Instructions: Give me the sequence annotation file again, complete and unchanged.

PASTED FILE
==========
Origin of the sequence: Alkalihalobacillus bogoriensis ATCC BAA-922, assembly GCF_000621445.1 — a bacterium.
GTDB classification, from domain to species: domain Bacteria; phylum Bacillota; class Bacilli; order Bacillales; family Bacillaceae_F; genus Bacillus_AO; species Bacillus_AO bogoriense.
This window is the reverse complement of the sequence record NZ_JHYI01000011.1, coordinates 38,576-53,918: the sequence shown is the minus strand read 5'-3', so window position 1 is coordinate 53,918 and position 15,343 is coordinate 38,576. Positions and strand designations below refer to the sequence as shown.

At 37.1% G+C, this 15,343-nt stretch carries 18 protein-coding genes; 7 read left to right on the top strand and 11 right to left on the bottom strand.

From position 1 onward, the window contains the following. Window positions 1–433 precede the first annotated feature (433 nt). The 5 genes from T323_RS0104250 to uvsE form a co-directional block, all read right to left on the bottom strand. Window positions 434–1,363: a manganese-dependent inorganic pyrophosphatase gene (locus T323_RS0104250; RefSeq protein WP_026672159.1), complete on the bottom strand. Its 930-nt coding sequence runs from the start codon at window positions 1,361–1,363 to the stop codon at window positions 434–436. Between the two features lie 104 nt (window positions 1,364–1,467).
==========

Origin of the sequence: Alkalihalobacillus bogoriensis ATCC BAA-922, assembly GCF_000621445.1 — a bacterium.
GTDB classification, from domain to species: domain Bacteria; phylum Bacillota; class Bacilli; order Bacillales; family Bacillaceae_F; genus Bacillus_AO; species Bacillus_AO bogoriense.
This window is the reverse complement of the sequence record NZ_JHYI01000011.1, coordinates 38,576-53,918: the sequence shown is the minus strand read 5'-3', so window position 1 is coordinate 53,918 and position 15,343 is coordinate 38,576. Positions and strand designations below refer to the sequence as shown.

At 37.1% G+C, this 15,343-nt stretch carries 18 protein-coding genes; 7 read left to right on the top strand and 11 right to left on the bottom strand.

From position 1 onward, the window contains the following. Window positions 1–433 precede the first annotated feature (433 nt). The 5 genes from T323_RS0104250 to uvsE form a co-directional block, all read right to left on the bottom strand. Window positions 434–1,363: a manganese-dependent inorganic pyrophosphatase gene (locus T323_RS0104250; RefSeq protein WP_026672159.1), complete on the bottom strand. Its 930-nt coding sequence runs from the start codon at window positions 1,361–1,363 to the stop codon at window positions 434–436. Between the two features lie 104 nt (window positions 1,364–1,467).